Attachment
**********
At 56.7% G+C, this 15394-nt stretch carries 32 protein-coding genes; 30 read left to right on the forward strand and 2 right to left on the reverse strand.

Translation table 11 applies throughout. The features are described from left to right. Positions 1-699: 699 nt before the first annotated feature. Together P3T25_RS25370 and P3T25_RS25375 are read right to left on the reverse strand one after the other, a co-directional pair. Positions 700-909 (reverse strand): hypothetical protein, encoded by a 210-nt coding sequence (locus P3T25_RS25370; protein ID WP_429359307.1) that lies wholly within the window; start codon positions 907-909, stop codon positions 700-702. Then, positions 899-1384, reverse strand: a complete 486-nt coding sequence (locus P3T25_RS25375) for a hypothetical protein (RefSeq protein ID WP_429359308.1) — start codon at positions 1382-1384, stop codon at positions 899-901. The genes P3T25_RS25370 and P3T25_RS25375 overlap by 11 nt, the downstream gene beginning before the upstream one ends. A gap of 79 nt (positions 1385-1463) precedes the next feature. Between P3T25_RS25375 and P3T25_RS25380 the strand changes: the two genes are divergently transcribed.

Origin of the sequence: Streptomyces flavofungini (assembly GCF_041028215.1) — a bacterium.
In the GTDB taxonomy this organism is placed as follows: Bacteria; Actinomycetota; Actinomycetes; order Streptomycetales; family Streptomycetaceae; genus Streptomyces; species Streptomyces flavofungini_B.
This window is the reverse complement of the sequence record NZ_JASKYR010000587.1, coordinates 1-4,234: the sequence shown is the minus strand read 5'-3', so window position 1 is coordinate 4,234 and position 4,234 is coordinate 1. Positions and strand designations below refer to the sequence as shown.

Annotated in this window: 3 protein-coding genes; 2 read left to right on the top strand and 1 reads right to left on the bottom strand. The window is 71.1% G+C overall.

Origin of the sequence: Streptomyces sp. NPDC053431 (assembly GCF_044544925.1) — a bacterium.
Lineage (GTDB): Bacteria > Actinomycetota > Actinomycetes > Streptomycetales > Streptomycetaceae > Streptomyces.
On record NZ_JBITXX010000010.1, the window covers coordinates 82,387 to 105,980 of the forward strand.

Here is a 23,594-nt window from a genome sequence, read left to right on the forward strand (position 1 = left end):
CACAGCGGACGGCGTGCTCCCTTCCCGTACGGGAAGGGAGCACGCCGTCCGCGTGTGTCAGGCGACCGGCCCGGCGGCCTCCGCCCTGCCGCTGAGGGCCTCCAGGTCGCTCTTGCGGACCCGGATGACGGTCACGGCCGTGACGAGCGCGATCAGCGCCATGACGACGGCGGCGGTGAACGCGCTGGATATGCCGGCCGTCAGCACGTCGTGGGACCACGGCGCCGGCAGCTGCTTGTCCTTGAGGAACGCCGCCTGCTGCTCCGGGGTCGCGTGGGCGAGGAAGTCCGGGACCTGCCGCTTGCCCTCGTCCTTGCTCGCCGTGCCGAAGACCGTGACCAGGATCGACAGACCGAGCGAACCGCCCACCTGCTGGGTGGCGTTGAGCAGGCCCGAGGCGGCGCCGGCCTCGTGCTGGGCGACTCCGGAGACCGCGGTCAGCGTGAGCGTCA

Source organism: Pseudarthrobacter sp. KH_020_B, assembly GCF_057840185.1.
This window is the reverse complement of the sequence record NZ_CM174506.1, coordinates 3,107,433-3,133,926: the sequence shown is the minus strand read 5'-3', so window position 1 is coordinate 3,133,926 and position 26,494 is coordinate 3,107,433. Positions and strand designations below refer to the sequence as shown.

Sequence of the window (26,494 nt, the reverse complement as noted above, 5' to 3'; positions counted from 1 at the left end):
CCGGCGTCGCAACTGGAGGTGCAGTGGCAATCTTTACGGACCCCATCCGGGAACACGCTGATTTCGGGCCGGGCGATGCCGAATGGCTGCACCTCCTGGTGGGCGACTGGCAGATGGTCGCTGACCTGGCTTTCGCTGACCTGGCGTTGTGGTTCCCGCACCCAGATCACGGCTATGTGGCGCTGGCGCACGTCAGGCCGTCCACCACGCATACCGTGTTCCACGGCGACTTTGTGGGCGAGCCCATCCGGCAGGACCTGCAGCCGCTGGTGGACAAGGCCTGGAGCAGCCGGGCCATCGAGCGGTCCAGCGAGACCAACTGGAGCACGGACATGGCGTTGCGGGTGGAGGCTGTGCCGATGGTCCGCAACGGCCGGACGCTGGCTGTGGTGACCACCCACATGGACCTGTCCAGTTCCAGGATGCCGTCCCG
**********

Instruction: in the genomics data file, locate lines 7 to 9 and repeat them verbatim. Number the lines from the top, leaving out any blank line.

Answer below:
Origin of the sequence: Streptomyces sp. NPDC053431 (assembly GCF_044544925.1) — a bacterium.
Lineage (GTDB): Bacteria > Actinomycetota > Actinomycetes > Streptomycetales > Streptomycetaceae > Streptomyces.
On record NZ_JBITXX010000010.1, the window covers coordinates 82,387 to 105,980 of the forward strand.